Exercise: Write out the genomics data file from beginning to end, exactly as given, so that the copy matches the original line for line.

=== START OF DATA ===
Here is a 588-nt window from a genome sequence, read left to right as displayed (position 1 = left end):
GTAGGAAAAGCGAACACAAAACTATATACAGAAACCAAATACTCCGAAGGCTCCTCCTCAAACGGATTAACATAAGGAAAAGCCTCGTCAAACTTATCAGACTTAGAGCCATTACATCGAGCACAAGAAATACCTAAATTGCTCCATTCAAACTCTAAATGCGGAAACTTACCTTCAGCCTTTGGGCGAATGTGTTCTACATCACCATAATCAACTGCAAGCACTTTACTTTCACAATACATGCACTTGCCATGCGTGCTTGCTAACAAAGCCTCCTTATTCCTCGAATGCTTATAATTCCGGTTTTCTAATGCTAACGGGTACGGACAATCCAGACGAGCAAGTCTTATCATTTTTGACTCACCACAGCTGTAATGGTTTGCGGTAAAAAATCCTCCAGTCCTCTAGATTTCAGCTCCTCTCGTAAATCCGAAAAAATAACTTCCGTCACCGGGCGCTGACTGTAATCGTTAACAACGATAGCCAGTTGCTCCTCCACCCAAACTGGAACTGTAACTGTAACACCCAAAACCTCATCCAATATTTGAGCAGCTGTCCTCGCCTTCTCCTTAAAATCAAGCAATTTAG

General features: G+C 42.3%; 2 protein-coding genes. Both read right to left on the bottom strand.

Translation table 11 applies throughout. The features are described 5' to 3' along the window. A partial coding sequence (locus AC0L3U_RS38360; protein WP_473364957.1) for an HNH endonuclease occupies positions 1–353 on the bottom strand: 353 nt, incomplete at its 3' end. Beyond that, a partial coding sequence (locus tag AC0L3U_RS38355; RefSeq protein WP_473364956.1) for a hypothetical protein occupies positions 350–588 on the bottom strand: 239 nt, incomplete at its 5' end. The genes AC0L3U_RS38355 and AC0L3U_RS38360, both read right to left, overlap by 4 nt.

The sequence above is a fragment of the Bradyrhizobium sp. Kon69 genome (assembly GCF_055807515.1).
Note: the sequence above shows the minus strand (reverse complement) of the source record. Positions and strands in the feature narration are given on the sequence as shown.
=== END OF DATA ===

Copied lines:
Here is a 588-nt window from a genome sequence, read left to right as displayed (position 1 = left end):
GTAGGAAAAGCGAACACAAAACTATATACAGAAACCAAATACTCCGAAGGCTCCTCCTCAAACGGATTAACATAAGGAAAAGCCTCGTCAAACTTATCAGACTTAGAGCCATTACATCGAGCACAAGAAATACCTAAATTGCTCCATTCAAACTCTAAATGCGGAAACTTACCTTCAGCCTTTGGGCGAATGTGTTCTACATCACCATAATCAACTGCAAGCACTTTACTTTCACAATACATGCACTTGCCATGCGTGCTTGCTAACAAAGCCTCCTTATTCCTCGAATGCTTATAATTCCGGTTTTCTAATGCTAACGGGTACGGACAATCCAGACGAGCAAGTCTTATCATTTTTGACTCACCACAGCTGTAATGGTTTGCGGTAAAAAATCCTCCAGTCCTCTAGATTTCAGCTCCTCTCGTAAATCCGAAAAAATAACTTCCGTCACCGGGCGCTGACTGTAATCGTTAACAACGATAGCCAGTTGCTCCTCCACCCAAACTGGAACTGTAACTGTAACACCCAAAACCTCATCCAATATTTGAGCAGCTGTCCTCGCCTTCTCCTTAAAATCAAGCAATTTAG

General features: G+C 42.3%; 2 protein-coding genes. Both read right to left on the bottom strand.

Translation table 11 applies throughout. The features are described 5' to 3' along the window. A partial coding sequence (locus AC0L3U_RS38360; protein WP_473364957.1) for an HNH endonuclease occupies positions 1–353 on the bottom strand: 353 nt, incomplete at its 3' end. Beyond that, a partial coding sequence (locus tag AC0L3U_RS38355; RefSeq protein WP_473364956.1) for a hypothetical protein occupies positions 350–588 on the bottom strand: 239 nt, incomplete at its 5' end. The genes AC0L3U_RS38355 and AC0L3U_RS38360, both read right to left, overlap by 4 nt.

The sequence above is a fragment of the Bradyrhizobium sp. Kon69 genome (assembly GCF_055807515.1).
Note: the sequence above shows the minus strand (reverse complement) of the source record. Positions and strands in the feature narration are given on the sequence as shown.